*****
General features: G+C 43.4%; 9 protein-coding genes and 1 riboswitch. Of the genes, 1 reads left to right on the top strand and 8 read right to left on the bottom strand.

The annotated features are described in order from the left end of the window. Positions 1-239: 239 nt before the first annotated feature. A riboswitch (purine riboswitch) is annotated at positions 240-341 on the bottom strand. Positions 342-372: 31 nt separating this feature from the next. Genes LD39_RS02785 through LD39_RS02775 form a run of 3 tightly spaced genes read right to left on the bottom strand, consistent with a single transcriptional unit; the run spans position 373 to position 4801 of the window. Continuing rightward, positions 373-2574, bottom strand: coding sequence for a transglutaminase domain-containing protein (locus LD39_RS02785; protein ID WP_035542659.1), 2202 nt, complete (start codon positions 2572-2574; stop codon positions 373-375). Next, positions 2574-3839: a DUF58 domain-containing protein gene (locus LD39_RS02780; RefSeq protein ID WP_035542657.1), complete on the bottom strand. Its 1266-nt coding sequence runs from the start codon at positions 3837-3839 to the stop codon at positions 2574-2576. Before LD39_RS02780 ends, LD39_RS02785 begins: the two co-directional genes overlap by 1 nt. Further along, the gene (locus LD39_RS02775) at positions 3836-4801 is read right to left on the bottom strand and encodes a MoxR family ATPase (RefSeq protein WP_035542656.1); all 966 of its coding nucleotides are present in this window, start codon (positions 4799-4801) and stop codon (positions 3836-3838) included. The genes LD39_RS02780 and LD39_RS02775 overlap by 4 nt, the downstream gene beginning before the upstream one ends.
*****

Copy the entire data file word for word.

General features: G+C 43.4%; 9 protein-coding genes and 1 riboswitch. Of the genes, 1 reads left to right on the top strand and 8 read right to left on the bottom strand.

The annotated features are described in order from the left end of the window. Positions 1-239: 239 nt before the first annotated feature. A riboswitch (purine riboswitch) is annotated at positions 240-341 on the bottom strand. Positions 342-372: 31 nt separating this feature from the next. Genes LD39_RS02785 through LD39_RS02775 form a run of 3 tightly spaced genes read right to left on the bottom strand, consistent with a single transcriptional unit; the run spans position 373 to position 4801 of the window. Continuing rightward, positions 373-2574, bottom strand: coding sequence for a transglutaminase domain-containing protein (locus LD39_RS02785; protein ID WP_035542659.1), 2202 nt, complete (start codon positions 2572-2574; stop codon positions 373-375). Next, positions 2574-3839: a DUF58 domain-containing protein gene (locus LD39_RS02780; RefSeq protein ID WP_035542657.1), complete on the bottom strand. Its 1266-nt coding sequence runs from the start codon at positions 3837-3839 to the stop codon at positions 2574-2576. Before LD39_RS02780 ends, LD39_RS02785 begins: the two co-directional genes overlap by 1 nt. Further along, the gene (locus LD39_RS02775) at positions 3836-4801 is read right to left on the bottom strand and encodes a MoxR family ATPase (RefSeq protein WP_035542656.1); all 966 of its coding nucleotides are present in this window, start codon (positions 4799-4801) and stop codon (positions 3836-3838) included. The genes LD39_RS02780 and LD39_RS02775 overlap by 4 nt, the downstream gene beginning before the upstream one ends.